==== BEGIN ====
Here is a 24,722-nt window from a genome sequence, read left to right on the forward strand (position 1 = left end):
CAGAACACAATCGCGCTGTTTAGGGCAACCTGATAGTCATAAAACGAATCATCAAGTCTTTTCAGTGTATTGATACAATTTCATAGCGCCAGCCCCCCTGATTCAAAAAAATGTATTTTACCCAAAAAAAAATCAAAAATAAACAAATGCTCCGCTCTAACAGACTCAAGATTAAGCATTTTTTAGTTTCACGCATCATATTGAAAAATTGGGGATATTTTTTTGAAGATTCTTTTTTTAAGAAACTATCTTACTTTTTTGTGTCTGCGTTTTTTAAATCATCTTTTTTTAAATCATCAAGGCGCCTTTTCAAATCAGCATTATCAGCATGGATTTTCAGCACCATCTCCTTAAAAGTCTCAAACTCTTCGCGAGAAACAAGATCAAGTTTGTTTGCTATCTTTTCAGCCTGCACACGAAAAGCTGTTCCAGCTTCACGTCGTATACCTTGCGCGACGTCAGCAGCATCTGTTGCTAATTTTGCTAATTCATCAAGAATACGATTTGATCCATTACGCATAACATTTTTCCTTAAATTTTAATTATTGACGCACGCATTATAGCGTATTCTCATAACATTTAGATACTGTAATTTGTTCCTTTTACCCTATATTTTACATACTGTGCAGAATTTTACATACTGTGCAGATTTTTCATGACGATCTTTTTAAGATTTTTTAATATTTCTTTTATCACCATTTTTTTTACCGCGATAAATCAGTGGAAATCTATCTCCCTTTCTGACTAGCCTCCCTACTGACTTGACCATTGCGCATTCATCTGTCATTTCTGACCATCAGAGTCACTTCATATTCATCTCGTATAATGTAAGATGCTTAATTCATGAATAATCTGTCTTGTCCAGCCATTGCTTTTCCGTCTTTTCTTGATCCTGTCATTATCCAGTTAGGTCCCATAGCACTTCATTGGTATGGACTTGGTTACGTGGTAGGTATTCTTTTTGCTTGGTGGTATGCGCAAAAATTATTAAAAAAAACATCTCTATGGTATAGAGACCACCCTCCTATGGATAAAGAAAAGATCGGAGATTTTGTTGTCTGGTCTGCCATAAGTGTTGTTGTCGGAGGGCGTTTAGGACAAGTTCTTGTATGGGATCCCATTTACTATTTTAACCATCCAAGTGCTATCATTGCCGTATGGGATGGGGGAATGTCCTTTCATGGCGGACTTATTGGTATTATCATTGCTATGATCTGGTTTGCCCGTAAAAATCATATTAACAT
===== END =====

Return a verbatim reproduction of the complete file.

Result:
Here is a 24,722-nt window from a genome sequence, read left to right on the forward strand (position 1 = left end):
CAGAACACAATCGCGCTGTTTAGGGCAACCTGATAGTCATAAAACGAATCATCAAGTCTTTTCAGTGTATTGATACAATTTCATAGCGCCAGCCCCCCTGATTCAAAAAAATGTATTTTACCCAAAAAAAAATCAAAAATAAACAAATGCTCCGCTCTAACAGACTCAAGATTAAGCATTTTTTAGTTTCACGCATCATATTGAAAAATTGGGGATATTTTTTTGAAGATTCTTTTTTTAAGAAACTATCTTACTTTTTTGTGTCTGCGTTTTTTAAATCATCTTTTTTTAAATCATCAAGGCGCCTTTTCAAATCAGCATTATCAGCATGGATTTTCAGCACCATCTCCTTAAAAGTCTCAAACTCTTCGCGAGAAACAAGATCAAGTTTGTTTGCTATCTTTTCAGCCTGCACACGAAAAGCTGTTCCAGCTTCACGTCGTATACCTTGCGCGACGTCAGCAGCATCTGTTGCTAATTTTGCTAATTCATCAAGAATACGATTTGATCCATTACGCATAACATTTTTCCTTAAATTTTAATTATTGACGCACGCATTATAGCGTATTCTCATAACATTTAGATACTGTAATTTGTTCCTTTTACCCTATATTTTACATACTGTGCAGAATTTTACATACTGTGCAGATTTTTCATGACGATCTTTTTAAGATTTTTTAATATTTCTTTTATCACCATTTTTTTTACCGCGATAAATCAGTGGAAATCTATCTCCCTTTCTGACTAGCCTCCCTACTGACTTGACCATTGCGCATTCATCTGTCATTTCTGACCATCAGAGTCACTTCATATTCATCTCGTATAATGTAAGATGCTTAATTCATGAATAATCTGTCTTGTCCAGCCATTGCTTTTCCGTCTTTTCTTGATCCTGTCATTATCCAGTTAGGTCCCATAGCACTTCATTGGTATGGACTTGGTTACGTGGTAGGTATTCTTTTTGCTTGGTGGTATGCGCAAAAATTATTAAAAAAAACATCTCTATGGTATAGAGACCACCCTCCTATGGATAAAGAAAAGATCGGAGATTTTGTTGTCTGGTCTGCCATAAGTGTTGTTGTCGGAGGGCGTTTAGGACAAGTTCTTGTATGGGATCCCATTTACTATTTTAACCATCCAAGTGCTATCATTGCCGTATGGGATGGGGGAATGTCCTTTCATGGCGGACTTATTGGTATTATCATTGCTATGATCTGGTTTGCCCGTAAAAATCATATTAACAT